March 14, 2010
Corporate meets entertainment at the opening and closing of each trading day. What better place to bring KISS and Dr Pepper together?

By Tina Susman

KISS guitarist Paul Stanley fluffed his thick, shaggy hair as bassist Gene Simmons fidgeted in the background, their eyes looped in black makeup, faces painted chalky white. As the seconds counted down to 4 p.m., Stanley leaned on the green button in front of him.

"Clang, clang, clang!" went the bell as the clock struck the top of the hour.

Flap, flap, flap went Simmons' famous tongue, stretching to the tip of his chin and back again.

"Bang!" went the gavel, which Stanley brought down with a thud. The white-haired man next to him, Larry Young, head of Dr Pepper Snapple Group, smiled gamely and hoisted a Dr Pepper Cherry soda.

It was closing time at the New York Stock Exchange, and if it weren't for the fact that a Scottish terrier named Sadie, the Aflac duck, Sports Illustrated swimsuit models and snowboard champ Shaun White would soon stand on the same platform, the KISS-meets-Dr-Pepper spectacle might have been more of -- well -- a spectacle.

But abnormal has become normal on the ornate bell podium. The stage once reserved for corporate leaders has become one of the nation's highest profile red carpets, a result of the global melding of the corporate world with entertainment, sports, politics and social causes.

Just as entertainers seek out a star on the Hollywood Walk of Fame, stars of all ilk clamor to ring the opening or closing bells at the world's largest stock exchange, a task broadcast to more than 100 million people worldwide.

"I'd say the hardest thing about managing the bell calendar is that we only have two a day to offer," said Marisa Ricciardi, the exchange's vice president for marketing and branding. The bell, opened to guest ringers since 1995, already is booked through June.

For those who sound the chimes, it is "a reinforcement of their accomplishments," she said. "That emotional connection, I think, is what drives the demand."

Exchange officials gather weekly to sort through dozens of requests, each department head lobbying on behalf of their applicants, often sent by publicists.

Special events -- the anniversary of an exchange listing, a corporation's initial public stock offering -- get priority, a juggling act for planners trying to fit in high-powered schedules.

"We turn down less than we say 'yes,'" said Ricciardi, declining to identify rejects. The general rule is not to offend anyone. But standards have loosened because a new generation of trading floor employees isn't so bothered by commercial antics.

The decision-makers try to keep the calendar newsy. After snowboarder White won gold at the Vancouver Olympics, it was a no-brainer to grant his wish to ring the bell when he visited New York. A giant Hershey's Kiss rang just before Valentine's Day. When the United Nations General Assembly met in September, an array of world leaders took to the podium.

"It's a thrill even for the most sophisticated people," said Howard Rubenstein, whose public relations firm, Rubenstein Associates Inc., has a client list that includes several bell-ringers. Rubenstein has ushered many of them to the podium, where a wooden gavel used after the closing bell lies next to a thick metal mound worn down from decades of pounding.

"It's neat -- you feel like a judge," said Liz Ann Sonders, chief strategist for investment firm Charles Schwab, who has done the closing twice. On March 5, she opened. "There is no greater goose-bump event."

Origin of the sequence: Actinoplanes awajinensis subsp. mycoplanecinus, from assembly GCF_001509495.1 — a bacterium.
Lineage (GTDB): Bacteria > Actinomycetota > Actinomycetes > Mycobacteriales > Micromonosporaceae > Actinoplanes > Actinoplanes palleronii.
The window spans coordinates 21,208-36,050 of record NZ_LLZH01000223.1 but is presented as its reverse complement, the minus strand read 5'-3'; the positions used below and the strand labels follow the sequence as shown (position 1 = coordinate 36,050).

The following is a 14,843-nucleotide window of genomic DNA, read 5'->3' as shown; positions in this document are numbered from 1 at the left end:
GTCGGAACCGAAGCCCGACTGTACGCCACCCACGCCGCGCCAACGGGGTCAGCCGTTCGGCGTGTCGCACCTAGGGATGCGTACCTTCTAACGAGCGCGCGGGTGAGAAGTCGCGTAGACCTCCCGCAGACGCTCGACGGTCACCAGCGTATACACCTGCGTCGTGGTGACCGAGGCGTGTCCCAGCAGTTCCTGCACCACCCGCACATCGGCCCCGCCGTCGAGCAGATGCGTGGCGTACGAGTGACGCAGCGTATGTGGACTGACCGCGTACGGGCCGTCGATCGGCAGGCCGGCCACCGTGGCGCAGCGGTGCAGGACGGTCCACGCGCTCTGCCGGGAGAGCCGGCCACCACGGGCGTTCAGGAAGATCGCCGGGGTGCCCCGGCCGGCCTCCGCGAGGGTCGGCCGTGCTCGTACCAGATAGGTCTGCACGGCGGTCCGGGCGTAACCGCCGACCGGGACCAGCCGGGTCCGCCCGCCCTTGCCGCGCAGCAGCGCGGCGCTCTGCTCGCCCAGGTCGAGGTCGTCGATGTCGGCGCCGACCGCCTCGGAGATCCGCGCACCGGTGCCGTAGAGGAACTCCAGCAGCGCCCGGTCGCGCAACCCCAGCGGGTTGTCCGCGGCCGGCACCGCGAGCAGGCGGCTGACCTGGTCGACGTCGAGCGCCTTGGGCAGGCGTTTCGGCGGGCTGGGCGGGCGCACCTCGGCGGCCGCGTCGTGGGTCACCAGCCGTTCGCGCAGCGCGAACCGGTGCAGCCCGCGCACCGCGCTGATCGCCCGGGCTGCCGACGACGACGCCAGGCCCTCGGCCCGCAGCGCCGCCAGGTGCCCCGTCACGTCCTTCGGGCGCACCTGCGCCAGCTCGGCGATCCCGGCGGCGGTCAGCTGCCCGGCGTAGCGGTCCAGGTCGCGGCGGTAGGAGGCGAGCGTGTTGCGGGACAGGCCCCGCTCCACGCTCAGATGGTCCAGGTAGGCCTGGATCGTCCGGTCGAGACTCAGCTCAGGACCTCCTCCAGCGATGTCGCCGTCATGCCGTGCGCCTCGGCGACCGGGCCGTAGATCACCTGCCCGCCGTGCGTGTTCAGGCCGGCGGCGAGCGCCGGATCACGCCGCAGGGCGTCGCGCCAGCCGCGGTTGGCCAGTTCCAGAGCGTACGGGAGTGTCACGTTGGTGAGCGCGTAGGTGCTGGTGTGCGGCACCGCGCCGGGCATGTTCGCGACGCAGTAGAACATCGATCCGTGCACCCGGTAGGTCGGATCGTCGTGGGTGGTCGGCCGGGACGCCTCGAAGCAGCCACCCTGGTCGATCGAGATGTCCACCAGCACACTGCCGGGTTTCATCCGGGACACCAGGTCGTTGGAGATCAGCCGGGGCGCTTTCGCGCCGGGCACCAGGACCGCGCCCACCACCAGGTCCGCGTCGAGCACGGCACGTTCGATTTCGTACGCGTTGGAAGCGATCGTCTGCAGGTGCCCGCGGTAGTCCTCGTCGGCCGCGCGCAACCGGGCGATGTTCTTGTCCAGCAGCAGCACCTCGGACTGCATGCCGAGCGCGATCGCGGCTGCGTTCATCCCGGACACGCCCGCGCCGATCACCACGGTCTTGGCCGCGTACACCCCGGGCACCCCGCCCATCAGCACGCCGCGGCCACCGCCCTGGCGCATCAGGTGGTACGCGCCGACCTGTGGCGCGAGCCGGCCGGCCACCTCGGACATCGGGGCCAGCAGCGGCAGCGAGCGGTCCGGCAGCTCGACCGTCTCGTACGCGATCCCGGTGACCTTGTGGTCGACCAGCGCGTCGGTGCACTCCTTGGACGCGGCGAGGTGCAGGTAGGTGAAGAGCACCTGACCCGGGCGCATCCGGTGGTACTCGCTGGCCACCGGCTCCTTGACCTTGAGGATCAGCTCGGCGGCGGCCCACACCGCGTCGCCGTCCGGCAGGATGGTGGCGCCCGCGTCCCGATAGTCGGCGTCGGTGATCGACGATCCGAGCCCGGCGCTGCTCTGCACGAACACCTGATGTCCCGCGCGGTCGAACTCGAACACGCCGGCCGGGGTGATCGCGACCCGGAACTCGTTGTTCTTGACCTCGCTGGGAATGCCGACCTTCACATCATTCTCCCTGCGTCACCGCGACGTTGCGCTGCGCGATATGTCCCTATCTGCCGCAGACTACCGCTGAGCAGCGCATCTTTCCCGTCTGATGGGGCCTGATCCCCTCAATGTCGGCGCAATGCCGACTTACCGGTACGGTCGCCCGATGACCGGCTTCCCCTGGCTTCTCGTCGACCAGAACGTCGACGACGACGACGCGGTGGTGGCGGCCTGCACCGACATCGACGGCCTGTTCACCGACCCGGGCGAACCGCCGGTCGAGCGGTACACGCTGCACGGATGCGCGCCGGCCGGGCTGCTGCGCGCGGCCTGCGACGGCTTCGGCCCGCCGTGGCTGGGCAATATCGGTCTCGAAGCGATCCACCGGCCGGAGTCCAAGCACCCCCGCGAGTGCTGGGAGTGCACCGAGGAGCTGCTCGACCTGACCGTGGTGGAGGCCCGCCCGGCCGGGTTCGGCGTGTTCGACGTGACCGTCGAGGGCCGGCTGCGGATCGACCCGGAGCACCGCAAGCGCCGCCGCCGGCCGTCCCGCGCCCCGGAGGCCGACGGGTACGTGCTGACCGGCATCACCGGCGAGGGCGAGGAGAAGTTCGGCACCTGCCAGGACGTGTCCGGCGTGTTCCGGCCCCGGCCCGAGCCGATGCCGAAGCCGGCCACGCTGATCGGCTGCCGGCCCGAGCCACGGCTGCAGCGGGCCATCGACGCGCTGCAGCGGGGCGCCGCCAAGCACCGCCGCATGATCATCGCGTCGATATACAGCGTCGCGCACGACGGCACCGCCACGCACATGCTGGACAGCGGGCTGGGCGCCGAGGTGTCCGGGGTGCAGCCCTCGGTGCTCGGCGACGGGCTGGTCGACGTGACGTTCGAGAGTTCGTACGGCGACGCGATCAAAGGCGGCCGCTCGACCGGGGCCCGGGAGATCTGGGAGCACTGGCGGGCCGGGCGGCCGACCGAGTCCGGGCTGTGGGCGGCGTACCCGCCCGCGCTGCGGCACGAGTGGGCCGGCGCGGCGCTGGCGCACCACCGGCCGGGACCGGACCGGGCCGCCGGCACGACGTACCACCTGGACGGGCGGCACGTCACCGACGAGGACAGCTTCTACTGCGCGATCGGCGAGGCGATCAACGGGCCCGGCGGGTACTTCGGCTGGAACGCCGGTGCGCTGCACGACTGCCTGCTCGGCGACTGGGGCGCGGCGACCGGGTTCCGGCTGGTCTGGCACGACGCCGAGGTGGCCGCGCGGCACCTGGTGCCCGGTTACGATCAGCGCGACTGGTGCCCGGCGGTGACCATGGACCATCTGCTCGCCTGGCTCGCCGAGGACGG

There's no denying the giddiness that overtakes people as they gaze out at the traders below.

"What else is on TV every single workday?" said Larry O'Donnell, who had two goals at his Feb. 5 opening ring: to represent Waste Management Inc., the Houston-based company of which he is president and chief operating officer; and to promote his star appearance on the premiere of "Undercover Boss," a reality TV show.

The bell has been used for more than 100 years to mark the opening and closing of trade. It used to be performed by exchange employees who would "stand there rather stoically. They wouldn't smile," said Rich Adamonis, the exchange's chief spokesman.

As the exchange sought to increase its visibility and give listed companies a means of celebrating milestones, officials hit upon the idea of inviting guests to sound 10 seconds of ear-splitting chimes.

The increased mixing of corporate and entertainment industries heightened opportunities for bell events.

Time Warner Inc. is listed on the stock exchange and owns Sports Illustrated magazine. Each year it trots out swimsuit models, albeit fully clothed, to advertise the February swimsuit issue.

KISS appeared with Dr Pepper officials on Jan. 25 to celebrate the 125th anniversary of the soft drink, and to promote a Super Bowl commercial featuring the band singing the praises of Dr Pepper Cherry.

The superstars have helped turn the ringings into top-flight entertainment, featuring, among others, Nelson Mandela, Snoop Dogg, Darth Vader, the Energizer Bunny and countless presidents, prime ministers and princes -- many of the guests with animals or mascots in tow. Lions, cats, dogs and even a bald eagle have appeared.

On Feb. 18, the newly crowned winner of the Westminster Kennel Club's dog show, Sadie, used her left paw to ring the opening bell.

Perhaps the most famous opening was on Sept. 17, 2001, the day the stock exchange reopened after the Sept. 11 attacks. After a moment of silence, New York rescue workers and city officials rang the chimes.

Another such occasion occurred when a cancer-stricken boy received his dying wish: to ring the bell. The traders spontaneously tossed thousands of shreds of paper into the air and gave the boy an ovation.

It was a poignant moment that showed the bell's evolution from a mere noise to an event and, for some, a dream come true.

"Few bells," Adamonis said, "are just bells alone."